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August returns to the big city from years of missionary work after hearing about the death of his sister Christina, who cut her teeth as the famous porn star "Princess". Christina has left behind a five-year-old daughter, Mia, who August finds in the care of a prostitute. August visits the brothel to bring Mia home with him and become her guardian. After seeing how Mia had been treated in his absence, as well as seeing Christina's 'monument' in the cemetery and the exploitation of her image, the rage and guilt finally get to August. He pledges to undo the damage by erasing every trace of "Princess". In doing so, August descends into a brutal and violent vendetta.
Say what you will about pornography. These days, it's certainly not as looked-down upon as it was in its infancy. Still, it's not something that you'd regularly find come up at the dinner table. Danish filmmaker Anders Morganthaler's 2006 film at first appears to present the porn industry as the bad guys, but PRINCESS isn't necessarily about that. It's more akin to something out of Park Chan-Wook's VENGEANCE trilogy, but with a dose of tragedy that becomes all the more overwhelming as the film progresses.
A mixture of primarily hand-drawn animation (with snippets of live-action and 3D animation), PRINCESS has a European style to it that distances it from North American and Japanese styles. With the exception of a few characters, almost everyone is portrayed with a rather unflattering look to them. Even the protagonist, August, has a few rough edges to him that become progressively more apparent as the film goes on. In contrast to this is Mia, who looks downright cute but also more anime-ish with her enlarged face and head.
The plot and film move at a fairly brisk clip. Exposition is revealed to the viewer through a collection of live-action flashbacks and home movies taken by August when he lived with Christina and her boyfriend (and eventual boss) Charlie. It's difficult to judge in these spots the acting, given that everything is in Danish, but you get the sense of emotion through voice expression. Regardless, you do feel for August's plight, as the guy on one hand geniunely cares about his sister and niece, but at the same time harbours guilt from somewhere that the viewer isn't made aware of until near the end of the film.
Complaints? Well, the animation at times isn't exactly smooth, but that's low budget for you. The more pressing problem is that the film has a few plotholes, both small and large. They detract from the film in some ways, but they're largely held at bay thanks to August's situation, which is both compelling and sad at the same time. This isn't a horror movie, but a tragedy. That's not to say that the film isn't without the nasty stuff, as some of the action sequences (particularly the ones involving Mia laying out the punishment) are somewhat hard to watch. That also answers the question of why the film wasn't made entirely of live action footage.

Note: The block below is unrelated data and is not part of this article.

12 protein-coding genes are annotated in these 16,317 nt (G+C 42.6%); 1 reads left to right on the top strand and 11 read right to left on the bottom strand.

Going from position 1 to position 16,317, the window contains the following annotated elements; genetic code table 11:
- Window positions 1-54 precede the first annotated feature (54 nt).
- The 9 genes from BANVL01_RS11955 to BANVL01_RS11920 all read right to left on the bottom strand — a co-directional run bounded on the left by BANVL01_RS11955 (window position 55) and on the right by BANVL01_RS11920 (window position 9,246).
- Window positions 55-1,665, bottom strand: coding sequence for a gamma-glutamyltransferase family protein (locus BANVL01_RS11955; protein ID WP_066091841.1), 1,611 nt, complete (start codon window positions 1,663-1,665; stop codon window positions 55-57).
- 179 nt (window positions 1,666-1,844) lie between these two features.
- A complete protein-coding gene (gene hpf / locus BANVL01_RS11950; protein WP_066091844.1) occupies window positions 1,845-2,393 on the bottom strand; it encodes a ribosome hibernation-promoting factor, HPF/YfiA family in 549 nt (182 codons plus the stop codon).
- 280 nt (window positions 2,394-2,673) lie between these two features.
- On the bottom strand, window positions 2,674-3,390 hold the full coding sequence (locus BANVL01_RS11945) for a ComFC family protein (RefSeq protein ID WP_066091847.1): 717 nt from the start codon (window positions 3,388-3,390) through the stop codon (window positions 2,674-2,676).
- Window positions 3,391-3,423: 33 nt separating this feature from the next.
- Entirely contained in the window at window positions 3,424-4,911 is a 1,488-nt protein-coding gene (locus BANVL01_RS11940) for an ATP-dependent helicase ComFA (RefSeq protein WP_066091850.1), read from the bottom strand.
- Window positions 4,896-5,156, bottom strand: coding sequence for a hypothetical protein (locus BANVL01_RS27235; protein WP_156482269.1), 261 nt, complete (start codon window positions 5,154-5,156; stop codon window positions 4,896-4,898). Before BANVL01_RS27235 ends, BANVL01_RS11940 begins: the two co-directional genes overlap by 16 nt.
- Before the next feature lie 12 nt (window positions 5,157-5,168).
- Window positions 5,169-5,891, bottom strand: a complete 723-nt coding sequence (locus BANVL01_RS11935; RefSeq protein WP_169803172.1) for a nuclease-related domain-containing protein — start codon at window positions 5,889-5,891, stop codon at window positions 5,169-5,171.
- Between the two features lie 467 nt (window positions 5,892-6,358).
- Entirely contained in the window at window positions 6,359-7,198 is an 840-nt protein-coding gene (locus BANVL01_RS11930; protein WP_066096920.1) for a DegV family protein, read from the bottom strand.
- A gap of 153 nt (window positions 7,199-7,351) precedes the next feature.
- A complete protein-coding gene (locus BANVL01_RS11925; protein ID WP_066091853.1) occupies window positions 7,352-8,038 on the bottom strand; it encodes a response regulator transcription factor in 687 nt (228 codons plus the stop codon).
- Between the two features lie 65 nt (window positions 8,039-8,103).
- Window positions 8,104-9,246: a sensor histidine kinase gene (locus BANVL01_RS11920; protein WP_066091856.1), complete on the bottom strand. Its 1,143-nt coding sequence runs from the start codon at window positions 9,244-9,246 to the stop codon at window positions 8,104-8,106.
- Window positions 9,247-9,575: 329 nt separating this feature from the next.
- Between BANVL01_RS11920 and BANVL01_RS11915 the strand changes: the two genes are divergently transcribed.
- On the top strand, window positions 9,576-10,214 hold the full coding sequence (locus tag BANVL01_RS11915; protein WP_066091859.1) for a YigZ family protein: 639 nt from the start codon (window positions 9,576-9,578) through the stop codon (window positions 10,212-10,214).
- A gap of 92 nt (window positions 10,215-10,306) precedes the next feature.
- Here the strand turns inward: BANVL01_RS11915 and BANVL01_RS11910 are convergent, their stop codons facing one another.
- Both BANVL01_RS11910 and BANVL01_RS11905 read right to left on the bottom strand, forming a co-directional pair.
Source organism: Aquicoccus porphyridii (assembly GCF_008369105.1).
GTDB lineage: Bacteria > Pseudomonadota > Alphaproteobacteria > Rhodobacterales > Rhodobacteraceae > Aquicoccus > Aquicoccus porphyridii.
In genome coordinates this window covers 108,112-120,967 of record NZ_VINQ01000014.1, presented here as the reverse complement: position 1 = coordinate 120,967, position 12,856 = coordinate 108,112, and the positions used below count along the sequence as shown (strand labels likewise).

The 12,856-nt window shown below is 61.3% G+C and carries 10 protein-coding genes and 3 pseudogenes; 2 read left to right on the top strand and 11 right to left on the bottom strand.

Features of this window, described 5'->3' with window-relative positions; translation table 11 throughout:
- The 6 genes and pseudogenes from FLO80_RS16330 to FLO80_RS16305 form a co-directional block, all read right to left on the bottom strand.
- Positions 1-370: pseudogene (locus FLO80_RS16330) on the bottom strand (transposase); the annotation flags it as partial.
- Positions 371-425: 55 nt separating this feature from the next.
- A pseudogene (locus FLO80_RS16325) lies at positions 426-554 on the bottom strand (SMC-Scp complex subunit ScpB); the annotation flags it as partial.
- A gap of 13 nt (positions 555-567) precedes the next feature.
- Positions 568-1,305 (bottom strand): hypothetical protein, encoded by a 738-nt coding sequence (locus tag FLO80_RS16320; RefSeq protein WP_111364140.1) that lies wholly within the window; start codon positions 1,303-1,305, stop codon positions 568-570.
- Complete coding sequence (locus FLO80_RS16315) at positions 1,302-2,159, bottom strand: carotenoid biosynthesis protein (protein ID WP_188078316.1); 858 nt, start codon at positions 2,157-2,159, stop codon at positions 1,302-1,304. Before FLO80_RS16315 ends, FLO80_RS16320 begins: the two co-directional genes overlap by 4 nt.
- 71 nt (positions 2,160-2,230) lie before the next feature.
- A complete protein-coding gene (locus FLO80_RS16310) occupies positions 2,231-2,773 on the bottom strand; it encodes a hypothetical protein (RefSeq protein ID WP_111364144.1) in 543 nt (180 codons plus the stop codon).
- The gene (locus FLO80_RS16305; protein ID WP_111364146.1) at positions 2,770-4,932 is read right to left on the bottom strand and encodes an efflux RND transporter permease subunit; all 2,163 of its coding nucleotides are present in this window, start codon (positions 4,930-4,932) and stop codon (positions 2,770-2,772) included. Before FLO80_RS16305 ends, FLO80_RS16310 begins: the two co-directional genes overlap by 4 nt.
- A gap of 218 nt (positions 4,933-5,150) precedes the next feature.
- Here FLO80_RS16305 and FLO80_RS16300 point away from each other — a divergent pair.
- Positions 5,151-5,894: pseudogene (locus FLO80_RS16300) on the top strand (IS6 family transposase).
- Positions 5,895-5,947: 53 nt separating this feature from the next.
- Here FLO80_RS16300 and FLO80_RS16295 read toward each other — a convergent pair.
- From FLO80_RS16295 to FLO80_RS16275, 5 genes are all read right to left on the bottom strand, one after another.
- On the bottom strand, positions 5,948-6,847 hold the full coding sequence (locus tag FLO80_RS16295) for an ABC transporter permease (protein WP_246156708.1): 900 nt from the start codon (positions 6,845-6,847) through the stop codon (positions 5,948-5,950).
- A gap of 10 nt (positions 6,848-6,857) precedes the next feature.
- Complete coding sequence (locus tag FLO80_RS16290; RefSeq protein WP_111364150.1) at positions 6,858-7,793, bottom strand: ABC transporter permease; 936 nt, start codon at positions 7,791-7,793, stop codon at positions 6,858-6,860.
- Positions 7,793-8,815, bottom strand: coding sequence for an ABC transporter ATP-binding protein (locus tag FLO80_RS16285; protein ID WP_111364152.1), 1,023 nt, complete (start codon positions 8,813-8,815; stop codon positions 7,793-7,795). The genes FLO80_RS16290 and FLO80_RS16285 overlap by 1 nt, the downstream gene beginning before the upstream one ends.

Once the credits rolled, I felt PRINCESS delivered on its tragic story. This wasn't a horror film, nor was it purely an action film. It was part revenge story and part cautionary tale that hit where it counted. While at first glance, the animation may be a little rough around the edges, but the story certainly deserves a look. Check it out if you're looking for something more driven by emotion and story, with a helping of action on the side.
Video: Despite the low budget, the film's anamorphic 2.35.1 widescreen transfer holds up adequately. Colour is nicely represented here, especially when blood starts flowing. Detail is good, though there are soft spots (intentional). The only drawback to the transfer is interlacing, which creeps in once and a while.
Audio: Princess is presented in Danish Dolby Digital 5.1 Surround, with optional subtitles provided in English. Dialogue is clear (albeit a bit hollow), with action from all sides. There's also a Danish Dolby Digital 2.0 track, for those on a budget.
Sadly, the only extra is the film's theatrical trailer with burned-in subtitles. It's difficult to watch this one, as you not only have to keep up with the cuts, but also read the subtitles to understand what's being said. Obviously, it would've been nice to have had a doc or a commentary.
Also included is an insert showing the titles for each chapter stop.
PRINCESS was a nice little deviation from the horror norm, and I was happy to have taken the stroll. While the film isn't perfect, and the DVD is seriously lacking extras, it's still a worthwhile watch.